Rep. John Conyers (D-Mich.) (J. Scott Applewhite/AP)

Four local members of Congress on Thursday afternoon joined the chorus of Democrats who say Rep. John Conyers Jr. (D-Mich.) should leave office as the veteran lawmaker faces multiple allegations that he sexually harassed women who worked for him.

"Those who commit these offenses must be held accountable, no matter how powerful they are," Rep. Don Beyer (D-Va.) said in tweets. "Congress cannot be exempt, and I believe that Congressman John Conyers should resign."

The number of Democrats who decided he should leave office grew rapidly after one of Conyers's accusers went on television to explain her allegations and followed a call from House Minority Leader Nancy Pelosi (D-Calif.) for Conyers to resign.

The second-highest ranking House Democrat, Minority Whip Steny H. Hoyer (Md.), followed her lead.

"As I have said, the allegations against Rep. Conyers are serious and credible. As we continue to hear more, I think it is appropriate for him to resign," Hoyer said in a tweet.

Rep. John Delaney (Md.), who is not seeking reelection in order to run for the Democratic nomination for president in 2020, said it is "abundantly clear that Rep. Conyers repeatedly acted inappropriately" and he should resign.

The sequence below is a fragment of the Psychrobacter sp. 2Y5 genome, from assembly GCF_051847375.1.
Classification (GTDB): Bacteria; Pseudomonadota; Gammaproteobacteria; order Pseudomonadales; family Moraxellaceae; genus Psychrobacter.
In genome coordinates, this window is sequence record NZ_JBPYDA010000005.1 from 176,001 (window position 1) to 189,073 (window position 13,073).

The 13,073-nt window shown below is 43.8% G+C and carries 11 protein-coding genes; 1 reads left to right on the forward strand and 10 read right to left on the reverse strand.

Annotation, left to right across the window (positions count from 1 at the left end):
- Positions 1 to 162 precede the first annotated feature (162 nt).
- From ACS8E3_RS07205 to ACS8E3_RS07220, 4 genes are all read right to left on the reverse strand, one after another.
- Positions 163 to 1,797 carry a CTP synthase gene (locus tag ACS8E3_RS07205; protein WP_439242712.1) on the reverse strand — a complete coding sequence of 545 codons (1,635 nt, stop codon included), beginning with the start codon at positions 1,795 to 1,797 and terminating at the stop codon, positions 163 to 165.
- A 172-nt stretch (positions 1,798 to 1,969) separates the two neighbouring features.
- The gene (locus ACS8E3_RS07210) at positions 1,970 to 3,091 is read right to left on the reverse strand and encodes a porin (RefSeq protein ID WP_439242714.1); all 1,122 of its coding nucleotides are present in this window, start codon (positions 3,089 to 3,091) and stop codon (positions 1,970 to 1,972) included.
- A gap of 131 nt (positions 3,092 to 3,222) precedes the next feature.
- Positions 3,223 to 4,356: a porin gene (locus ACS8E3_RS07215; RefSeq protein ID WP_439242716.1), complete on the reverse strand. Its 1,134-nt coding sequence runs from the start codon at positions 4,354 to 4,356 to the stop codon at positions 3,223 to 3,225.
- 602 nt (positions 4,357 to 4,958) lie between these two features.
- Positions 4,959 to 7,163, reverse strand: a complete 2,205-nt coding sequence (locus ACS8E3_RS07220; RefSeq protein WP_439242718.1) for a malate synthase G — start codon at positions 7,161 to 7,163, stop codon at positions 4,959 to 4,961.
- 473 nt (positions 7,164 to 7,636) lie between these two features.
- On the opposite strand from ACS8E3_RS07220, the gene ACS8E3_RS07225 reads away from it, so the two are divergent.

Reps. John Sarbanes (Md.) concurred on the resignation: "That would be the best thing."

Locally, at least one Republican also said Conyers, the longest-serving member of Congress, no longer belongs in office.

Rep. Barbara Comstock (R-Va.), who co-sponsored a successful resolution to require mandatory anti-harassment training for members and staff, said earlier this week that Conyers should resign.

She had the same message for Sen. Al Franken (D-Minn.), who has apologized after several women accused him of groping them.

Beyer has not commented publicly on what he thinks Franken should do.

"Right now our country is undertaking a much-overdue reckoning with sexual harassment and assault," Beyer tweeted Thursday. "This has long been a serious problem, and Congress should take a leading role and help usher in change to protect victims and change our culture for the better."

A spokesman for Rep. Anthony G. Brown (D-Md.), a member of the House Ethics Committee, said he is barred under committee rules from commenting publicly about Conyers as the committee begins investigating sexual harassment allegations.

Del. Eleanor Holmes Norton, the District's nonvoting representative, said she wants to speak with Conyers "before expressing her views publicly."

No other Democrats in Virginia or Maryland responded immediately to a request for comment on Conyers's situation.